Performance Evaluation and Path Analysis Studies in Tomato (Solanumlycopersiconl.) Genotpes u...

Shushay Chernet, Derbew Belew, Fetien Abay

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Performance Evaluation and Path Analysis Studies in Tomato (Solanumlycopersiconl.) Genotpes under Humera, Northern Ethiopia Condition

Shushay Chernet1,, Derbew Belew2, Fetien Abay3

1Humera Agricultural Research Center, Tigray Agricultural Research Institute, P.O. Box 62, Humera, Ethiopia

2Jimma University College of Agriculture and Veterinary Medicine, P. O. Box 307, Jimma, Ethiopia

3Department of Crop and Horticultural Sciences, Mekelle University, P.O. Box 231, Mekelle, Ethiopia

Abstract

In order to evaluate performance of genotypes and study the direct and indirect effects of characters on fruit yield, thirty six tomato genotypes introduced from different countries were grown at Humera Agricultural Research Center during 2010/11 cropping season under irrigation condition. The trial was laid out in 6 x 6 simple lattice design in two replications. The maximum marketable yield was obtained from the genotype CLN-2037-A (49.20 tons ha-1) and the minimum with H-1350 (3.00 tons ha-1). Estimates of genotypic direct and indirect effects of various characters on fruit yield showed that number of matured fruits plant-1 (0.798) and average weight of fruits plant-1 (0.644) had highest positive direct contribution to fruit yield. This indicated direct selection based on these characters will improve fruit yield. On the contrary, fruit set percentage (-0.447) and fruit polar diameter (-0.392) exerted highest negative direct effect on fruit yield ha-1.

Cite this article:

  • Chernet, Shushay, Derbew Belew, and Fetien Abay. "Performance Evaluation and Path Analysis Studies in Tomato (Solanumlycopersiconl.) Genotpes under Humera, Northern Ethiopia Condition." World Journal of Agricultural Research 2.6 (2014): 267-271.
  • Chernet, S. , Belew, D. , & Abay, F. (2014). Performance Evaluation and Path Analysis Studies in Tomato (Solanumlycopersiconl.) Genotpes under Humera, Northern Ethiopia Condition. World Journal of Agricultural Research, 2(6), 267-271.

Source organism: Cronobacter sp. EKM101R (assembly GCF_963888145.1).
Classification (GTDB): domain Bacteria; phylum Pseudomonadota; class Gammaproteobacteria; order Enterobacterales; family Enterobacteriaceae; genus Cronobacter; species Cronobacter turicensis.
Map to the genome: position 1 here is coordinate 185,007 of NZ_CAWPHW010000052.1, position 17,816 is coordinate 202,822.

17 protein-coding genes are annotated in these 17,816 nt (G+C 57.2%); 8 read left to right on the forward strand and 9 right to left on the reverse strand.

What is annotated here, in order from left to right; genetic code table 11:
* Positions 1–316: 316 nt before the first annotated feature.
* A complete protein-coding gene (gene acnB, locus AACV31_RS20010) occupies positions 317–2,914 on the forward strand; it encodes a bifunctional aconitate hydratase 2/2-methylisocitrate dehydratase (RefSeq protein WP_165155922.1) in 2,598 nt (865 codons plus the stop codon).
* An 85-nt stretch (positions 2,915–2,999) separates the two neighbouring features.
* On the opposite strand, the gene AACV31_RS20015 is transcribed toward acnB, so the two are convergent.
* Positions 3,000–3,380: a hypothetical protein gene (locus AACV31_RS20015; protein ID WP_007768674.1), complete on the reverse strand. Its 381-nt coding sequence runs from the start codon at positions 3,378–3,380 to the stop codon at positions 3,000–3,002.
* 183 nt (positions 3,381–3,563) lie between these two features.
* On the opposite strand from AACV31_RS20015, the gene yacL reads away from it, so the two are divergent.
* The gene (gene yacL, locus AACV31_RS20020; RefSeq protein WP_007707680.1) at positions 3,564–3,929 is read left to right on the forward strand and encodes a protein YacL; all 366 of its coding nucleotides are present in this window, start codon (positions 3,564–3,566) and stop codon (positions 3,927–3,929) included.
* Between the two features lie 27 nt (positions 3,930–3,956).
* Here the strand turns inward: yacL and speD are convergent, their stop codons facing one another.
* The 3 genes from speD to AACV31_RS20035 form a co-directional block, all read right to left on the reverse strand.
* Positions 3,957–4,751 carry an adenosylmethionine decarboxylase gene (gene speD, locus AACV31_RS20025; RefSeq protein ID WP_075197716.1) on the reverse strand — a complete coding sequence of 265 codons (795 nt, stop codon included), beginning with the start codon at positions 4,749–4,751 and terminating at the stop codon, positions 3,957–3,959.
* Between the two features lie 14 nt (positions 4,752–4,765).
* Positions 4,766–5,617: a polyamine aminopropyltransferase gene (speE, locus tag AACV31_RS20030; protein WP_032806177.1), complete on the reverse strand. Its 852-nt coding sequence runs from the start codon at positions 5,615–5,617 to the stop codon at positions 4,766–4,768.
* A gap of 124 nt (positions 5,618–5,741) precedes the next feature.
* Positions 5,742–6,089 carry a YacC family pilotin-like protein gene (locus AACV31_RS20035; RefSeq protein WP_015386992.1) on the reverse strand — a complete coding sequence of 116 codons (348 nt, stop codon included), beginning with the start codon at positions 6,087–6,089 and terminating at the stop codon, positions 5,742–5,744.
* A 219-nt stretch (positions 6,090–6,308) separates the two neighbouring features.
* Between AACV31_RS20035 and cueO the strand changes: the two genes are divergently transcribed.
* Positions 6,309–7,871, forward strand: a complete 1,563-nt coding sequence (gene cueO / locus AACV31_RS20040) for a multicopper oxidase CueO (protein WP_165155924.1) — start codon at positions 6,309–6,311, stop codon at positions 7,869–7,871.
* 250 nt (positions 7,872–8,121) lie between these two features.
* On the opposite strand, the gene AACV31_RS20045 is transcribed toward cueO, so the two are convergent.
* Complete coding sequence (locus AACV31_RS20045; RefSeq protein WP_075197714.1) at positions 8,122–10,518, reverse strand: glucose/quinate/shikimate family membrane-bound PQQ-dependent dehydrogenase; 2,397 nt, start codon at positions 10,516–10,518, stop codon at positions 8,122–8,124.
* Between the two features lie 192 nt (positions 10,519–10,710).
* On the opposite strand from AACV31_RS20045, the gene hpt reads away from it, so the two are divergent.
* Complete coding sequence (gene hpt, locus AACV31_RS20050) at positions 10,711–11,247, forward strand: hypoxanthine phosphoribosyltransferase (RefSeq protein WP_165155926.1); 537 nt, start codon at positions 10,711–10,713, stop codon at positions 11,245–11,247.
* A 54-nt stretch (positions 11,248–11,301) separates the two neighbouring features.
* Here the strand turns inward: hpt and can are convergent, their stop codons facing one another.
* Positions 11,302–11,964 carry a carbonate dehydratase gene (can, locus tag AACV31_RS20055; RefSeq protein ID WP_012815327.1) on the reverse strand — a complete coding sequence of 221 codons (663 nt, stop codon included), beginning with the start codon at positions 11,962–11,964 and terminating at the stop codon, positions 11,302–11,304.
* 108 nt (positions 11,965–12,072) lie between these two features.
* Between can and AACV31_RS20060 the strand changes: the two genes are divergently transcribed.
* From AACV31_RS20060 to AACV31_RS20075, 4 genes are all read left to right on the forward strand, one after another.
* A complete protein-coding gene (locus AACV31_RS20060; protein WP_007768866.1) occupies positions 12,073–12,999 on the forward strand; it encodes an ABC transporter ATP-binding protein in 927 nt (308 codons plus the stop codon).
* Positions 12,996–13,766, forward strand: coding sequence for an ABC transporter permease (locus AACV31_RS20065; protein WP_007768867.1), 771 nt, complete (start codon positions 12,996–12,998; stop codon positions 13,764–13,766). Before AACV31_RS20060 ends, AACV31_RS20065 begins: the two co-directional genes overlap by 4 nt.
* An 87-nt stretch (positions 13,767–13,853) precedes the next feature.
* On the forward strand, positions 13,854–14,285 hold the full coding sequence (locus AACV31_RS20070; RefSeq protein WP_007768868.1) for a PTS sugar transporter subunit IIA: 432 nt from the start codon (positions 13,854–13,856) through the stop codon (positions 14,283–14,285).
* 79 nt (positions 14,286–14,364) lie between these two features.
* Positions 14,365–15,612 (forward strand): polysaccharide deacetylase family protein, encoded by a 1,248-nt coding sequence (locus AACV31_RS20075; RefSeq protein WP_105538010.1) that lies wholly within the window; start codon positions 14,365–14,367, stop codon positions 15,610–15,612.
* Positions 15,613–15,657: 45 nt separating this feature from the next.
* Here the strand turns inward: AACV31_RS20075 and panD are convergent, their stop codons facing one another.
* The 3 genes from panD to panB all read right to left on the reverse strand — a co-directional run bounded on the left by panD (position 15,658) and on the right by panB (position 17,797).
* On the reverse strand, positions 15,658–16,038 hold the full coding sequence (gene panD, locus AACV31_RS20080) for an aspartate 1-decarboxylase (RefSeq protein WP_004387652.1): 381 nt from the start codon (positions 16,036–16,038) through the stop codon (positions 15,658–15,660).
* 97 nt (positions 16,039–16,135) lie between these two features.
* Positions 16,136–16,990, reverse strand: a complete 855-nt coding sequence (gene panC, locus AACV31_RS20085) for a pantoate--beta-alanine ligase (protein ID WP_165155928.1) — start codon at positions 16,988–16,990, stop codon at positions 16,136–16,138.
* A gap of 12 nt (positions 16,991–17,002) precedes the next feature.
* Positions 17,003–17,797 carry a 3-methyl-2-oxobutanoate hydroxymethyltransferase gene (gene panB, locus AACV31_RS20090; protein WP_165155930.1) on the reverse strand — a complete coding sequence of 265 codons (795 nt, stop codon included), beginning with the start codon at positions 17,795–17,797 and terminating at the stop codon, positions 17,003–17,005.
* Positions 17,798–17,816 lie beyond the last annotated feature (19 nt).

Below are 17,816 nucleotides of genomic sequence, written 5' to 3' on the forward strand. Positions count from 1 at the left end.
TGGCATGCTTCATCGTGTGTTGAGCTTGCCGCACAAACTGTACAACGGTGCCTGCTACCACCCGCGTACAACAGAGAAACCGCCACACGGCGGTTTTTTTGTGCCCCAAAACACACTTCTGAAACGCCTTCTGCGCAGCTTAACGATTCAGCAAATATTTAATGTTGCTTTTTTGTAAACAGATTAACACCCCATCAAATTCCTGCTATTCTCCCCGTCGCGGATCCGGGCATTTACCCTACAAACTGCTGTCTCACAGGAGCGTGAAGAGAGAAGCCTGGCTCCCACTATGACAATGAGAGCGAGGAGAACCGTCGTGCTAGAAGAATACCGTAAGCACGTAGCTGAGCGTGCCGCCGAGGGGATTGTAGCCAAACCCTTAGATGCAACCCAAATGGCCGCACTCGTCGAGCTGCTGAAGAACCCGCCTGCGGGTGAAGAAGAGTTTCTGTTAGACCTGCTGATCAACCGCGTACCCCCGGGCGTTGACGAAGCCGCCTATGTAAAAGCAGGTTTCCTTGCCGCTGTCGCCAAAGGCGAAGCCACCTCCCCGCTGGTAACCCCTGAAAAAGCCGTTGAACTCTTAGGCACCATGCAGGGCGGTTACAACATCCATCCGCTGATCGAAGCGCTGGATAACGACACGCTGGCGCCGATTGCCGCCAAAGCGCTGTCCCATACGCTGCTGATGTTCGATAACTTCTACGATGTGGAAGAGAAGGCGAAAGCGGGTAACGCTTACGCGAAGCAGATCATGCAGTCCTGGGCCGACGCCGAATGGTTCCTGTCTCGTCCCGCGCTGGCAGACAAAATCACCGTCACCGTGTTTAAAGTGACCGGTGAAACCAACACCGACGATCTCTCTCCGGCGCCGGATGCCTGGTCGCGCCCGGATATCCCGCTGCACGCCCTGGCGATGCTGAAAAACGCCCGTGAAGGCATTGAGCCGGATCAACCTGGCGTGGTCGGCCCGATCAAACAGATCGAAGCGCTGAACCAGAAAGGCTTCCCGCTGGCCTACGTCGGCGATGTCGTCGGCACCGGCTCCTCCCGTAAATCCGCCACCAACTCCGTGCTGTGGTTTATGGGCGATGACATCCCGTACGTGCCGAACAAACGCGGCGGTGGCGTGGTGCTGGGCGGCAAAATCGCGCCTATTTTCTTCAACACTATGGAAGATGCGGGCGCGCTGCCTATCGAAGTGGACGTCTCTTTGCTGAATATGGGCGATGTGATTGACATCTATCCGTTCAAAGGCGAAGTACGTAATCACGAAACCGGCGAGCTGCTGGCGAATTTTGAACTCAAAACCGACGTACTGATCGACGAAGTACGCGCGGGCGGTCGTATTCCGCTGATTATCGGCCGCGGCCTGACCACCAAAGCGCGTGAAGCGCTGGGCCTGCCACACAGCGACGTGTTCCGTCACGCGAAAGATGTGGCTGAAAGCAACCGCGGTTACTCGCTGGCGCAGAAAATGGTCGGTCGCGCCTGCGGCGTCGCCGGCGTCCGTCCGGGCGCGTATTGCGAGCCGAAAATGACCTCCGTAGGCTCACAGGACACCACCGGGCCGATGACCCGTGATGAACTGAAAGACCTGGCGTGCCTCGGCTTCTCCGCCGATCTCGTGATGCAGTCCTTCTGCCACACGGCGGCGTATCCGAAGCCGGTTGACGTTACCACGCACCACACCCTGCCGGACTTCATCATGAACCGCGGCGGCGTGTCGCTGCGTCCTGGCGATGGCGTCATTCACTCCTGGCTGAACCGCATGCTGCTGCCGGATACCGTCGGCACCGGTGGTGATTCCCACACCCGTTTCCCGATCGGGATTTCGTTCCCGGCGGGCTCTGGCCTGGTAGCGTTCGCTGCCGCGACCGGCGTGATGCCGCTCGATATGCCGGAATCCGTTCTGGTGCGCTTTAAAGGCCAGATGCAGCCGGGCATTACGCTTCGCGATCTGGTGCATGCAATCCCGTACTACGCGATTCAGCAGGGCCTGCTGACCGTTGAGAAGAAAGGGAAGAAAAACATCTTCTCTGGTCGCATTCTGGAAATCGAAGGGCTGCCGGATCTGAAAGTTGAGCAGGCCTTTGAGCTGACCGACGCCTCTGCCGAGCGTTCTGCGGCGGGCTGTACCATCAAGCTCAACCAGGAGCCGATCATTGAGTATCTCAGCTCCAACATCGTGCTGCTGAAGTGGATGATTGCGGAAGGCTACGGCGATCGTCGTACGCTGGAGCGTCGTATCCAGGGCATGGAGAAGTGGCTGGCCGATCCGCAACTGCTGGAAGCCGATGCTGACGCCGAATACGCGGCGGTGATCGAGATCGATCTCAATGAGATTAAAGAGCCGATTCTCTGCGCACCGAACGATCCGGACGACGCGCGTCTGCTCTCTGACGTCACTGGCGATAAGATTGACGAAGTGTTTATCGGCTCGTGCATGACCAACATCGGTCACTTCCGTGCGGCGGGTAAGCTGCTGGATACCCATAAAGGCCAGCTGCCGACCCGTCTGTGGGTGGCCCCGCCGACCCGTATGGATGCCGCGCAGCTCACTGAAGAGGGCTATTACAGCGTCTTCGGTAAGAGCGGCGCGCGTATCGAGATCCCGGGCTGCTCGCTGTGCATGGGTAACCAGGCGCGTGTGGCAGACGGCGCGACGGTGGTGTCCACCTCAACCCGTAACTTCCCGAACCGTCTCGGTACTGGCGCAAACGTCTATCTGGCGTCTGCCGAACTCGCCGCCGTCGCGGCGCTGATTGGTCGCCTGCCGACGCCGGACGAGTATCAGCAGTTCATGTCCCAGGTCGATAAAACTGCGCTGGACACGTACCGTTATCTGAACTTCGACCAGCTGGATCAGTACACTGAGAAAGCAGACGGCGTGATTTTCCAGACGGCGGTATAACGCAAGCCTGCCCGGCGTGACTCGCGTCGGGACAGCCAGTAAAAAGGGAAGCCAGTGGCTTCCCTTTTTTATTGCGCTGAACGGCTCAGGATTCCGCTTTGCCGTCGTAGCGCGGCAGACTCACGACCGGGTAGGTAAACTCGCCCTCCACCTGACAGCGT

• Chernet, Shushay, Derbew Belew, and Fetien Abay. "Performance Evaluation and Path Analysis Studies in Tomato (Solanumlycopersiconl.) Genotpes under Humera, Northern Ethiopia Condition." World Journal of Agricultural Research 2, no. 6 (2014): 267-271.

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1. Introduction

Tomato (Solanumlycopersicon L.) is one of popular vegetables grown in the world. It requires warm and dry climate (MoARD, 2009). However, it is adapted to a wide range of climatic conditions from temperate to hot and humid tropics. The plant can survive a range of temperatures, but grow best under temperatures of 20–27°C (Naika et al., 2005).

In Ethiopia cultivation of tomato is increased in area coverage and volume of production from time to time. It showed an increment in total cultivated area from 5,342 ha with a production of 41,815 tons (FAOSTAT, 2011) to 7,237 ha with a volume of production 55,514 tons (FAOSTAT, 2012). This is because many domestic and foreign investors are attracted to the horticulture sector in Ethiopia. Moreover, the government contributing a lot to have farmers’ alternative water source (exploit ground water or constructing common dams) besides, small scale farmers increased their awareness about the profitability of cultivation of vegetables and fruits through irrigation.

However, growing of tomato is constrained by many factors i.e. shortage of improved varieties, disease and pest infestation (Tutaabsoluta), poor agronomic practices and poor postharvest handling are some of the major production challenges.

Tomato fruit yield is a quantitative character, which is influenced by a number of yield contributing characters. Path coefficient analysis specifies the cause and measures the relative importance of the characters, while correlation measures only mutual association without considering causation (Dewey and Lu, 1959). Moreover, path coefficient analysis partitions the genotypic correlation into direct and indirect effects via alternative characters and assists plant breeders in identifying traits that are useful as selection criteria to improve crop yield (Dewey and Lu, 1959; Samonte et al., 1998).

Many authors Hidayatullah et al. (2008); Mehta and Asati (2008); Ghosh et al. (2010); Tiwari and Upadhyay, 2011; Tanuja et al. (2012); Reddy et al. (2013) have been made study on path coefficient analysis and evaluation studies in tomato. However, little information is available with respect to path coefficient analysis studies on tomato genotypes under Ethiopian conditions. Therefore, a study was carried out to evaluate performance of genotypes and study the direct and indirect effect of characters on fruit yield.

2. Materials and Methods